This paper goes beyond the physiological impact of infant deaths on fertility by examining whether such deaths elicit an explicit, conscious and intentional fertility response in sub-Saharan Africa. The major research questions are: what are the long term implications of childhood mortality on reproductive behavior? Does the death of the first child, for instance, affect the risk of a higher order birth? These questions are examined using DHS data from Ghana and Kenya. At each parity, women with childhood mortality experience were found to have a higher number of subsequent than those without. Additionally, multivariate results suggest that infant deaths tend to have a long term impact on reproductive behaviour. The death of the first child in particular was found to associate with the risk of a higher order birth. This is probably because first births in most African cultures are deemed special and as such their death as infants has a long term effect on a woman’s reproductive behaviour. From a policy perspective, these finding suggest that improvement in child survival programs could significantly improve fertility through both the biological and behavioural effects.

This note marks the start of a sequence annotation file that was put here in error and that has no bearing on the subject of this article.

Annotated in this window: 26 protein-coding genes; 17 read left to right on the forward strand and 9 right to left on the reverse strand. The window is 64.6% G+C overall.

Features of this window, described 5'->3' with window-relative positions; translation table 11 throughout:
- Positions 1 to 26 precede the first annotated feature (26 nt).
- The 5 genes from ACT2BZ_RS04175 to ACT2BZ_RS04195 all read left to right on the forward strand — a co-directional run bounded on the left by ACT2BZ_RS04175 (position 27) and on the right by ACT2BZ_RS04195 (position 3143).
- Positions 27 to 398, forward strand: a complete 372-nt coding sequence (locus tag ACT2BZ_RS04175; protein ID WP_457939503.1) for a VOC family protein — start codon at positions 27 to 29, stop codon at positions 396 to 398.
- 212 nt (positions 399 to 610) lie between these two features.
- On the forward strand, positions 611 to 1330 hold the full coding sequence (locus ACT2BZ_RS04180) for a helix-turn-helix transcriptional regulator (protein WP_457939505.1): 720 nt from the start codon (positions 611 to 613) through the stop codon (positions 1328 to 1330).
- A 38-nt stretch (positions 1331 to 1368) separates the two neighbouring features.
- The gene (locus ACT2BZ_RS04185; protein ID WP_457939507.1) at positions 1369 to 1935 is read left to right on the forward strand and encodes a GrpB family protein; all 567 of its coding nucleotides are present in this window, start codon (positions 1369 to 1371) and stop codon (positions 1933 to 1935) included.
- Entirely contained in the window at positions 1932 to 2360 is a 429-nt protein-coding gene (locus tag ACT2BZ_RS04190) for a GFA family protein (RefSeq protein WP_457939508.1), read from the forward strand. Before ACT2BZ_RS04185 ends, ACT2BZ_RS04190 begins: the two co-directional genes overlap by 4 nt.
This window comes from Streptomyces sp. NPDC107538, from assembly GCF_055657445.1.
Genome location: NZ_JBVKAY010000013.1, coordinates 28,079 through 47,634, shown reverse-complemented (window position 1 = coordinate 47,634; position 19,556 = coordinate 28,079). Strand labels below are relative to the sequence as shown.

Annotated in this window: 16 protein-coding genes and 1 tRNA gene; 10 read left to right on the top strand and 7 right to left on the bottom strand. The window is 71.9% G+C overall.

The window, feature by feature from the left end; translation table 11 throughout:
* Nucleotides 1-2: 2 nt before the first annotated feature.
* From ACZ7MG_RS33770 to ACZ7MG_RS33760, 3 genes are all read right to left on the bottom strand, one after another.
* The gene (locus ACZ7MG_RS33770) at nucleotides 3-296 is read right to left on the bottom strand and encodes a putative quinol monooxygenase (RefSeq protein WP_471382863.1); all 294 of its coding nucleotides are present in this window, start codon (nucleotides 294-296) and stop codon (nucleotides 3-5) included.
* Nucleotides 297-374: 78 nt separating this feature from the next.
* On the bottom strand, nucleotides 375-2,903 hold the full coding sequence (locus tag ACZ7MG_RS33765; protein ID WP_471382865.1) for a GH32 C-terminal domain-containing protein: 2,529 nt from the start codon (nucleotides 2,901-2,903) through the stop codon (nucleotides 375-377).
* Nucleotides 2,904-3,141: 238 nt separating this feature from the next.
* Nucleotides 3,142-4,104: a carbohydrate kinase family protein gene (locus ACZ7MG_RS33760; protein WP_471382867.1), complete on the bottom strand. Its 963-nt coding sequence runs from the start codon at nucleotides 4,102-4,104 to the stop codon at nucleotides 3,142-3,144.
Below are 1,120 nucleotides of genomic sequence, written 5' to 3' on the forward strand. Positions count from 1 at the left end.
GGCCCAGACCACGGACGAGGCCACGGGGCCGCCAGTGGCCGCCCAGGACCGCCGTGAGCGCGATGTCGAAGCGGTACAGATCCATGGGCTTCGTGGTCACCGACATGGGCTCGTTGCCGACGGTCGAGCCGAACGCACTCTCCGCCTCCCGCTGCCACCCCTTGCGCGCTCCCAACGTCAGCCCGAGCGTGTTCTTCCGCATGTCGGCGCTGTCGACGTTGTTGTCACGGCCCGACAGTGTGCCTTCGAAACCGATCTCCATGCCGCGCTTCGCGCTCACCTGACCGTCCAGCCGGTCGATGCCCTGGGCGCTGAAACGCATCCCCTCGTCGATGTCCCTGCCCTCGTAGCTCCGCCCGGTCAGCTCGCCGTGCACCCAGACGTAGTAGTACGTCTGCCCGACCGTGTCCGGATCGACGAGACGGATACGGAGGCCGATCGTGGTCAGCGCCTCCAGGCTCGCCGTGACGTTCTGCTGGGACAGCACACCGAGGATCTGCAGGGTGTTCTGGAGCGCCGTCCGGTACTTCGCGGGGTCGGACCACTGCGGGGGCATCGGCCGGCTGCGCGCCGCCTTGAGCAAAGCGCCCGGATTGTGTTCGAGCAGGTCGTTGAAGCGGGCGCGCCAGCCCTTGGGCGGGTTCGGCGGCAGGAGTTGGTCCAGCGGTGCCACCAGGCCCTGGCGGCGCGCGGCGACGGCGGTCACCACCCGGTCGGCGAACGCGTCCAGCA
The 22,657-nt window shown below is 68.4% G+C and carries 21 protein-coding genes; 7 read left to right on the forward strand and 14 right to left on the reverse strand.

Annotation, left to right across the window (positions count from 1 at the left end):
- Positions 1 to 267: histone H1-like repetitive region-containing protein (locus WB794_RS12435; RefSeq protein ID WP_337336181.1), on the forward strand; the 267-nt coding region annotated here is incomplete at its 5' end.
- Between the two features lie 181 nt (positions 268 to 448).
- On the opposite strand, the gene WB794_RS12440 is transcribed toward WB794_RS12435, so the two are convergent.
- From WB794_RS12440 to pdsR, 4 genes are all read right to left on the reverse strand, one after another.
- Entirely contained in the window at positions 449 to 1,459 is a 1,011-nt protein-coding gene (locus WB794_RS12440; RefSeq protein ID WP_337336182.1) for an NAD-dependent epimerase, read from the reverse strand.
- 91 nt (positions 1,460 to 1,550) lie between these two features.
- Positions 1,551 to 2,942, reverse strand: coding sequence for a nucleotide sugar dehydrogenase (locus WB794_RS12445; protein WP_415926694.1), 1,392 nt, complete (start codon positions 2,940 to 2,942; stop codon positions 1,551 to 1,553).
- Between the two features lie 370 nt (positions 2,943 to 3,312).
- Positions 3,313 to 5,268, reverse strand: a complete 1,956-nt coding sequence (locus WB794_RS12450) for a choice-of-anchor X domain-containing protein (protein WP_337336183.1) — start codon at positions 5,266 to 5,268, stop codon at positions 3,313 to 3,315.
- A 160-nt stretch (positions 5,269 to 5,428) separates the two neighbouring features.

Gyimah, Stephen Obeng-Manu
"Lagged Effect of Childhood Mortality on Reproductive Behavior in Ghana and Kenya,"
PSC Discussion Papers Series:
3, Article 1.
Available at: http://ir.lib.uwo.ca/pscpapers/vol16/iss3/1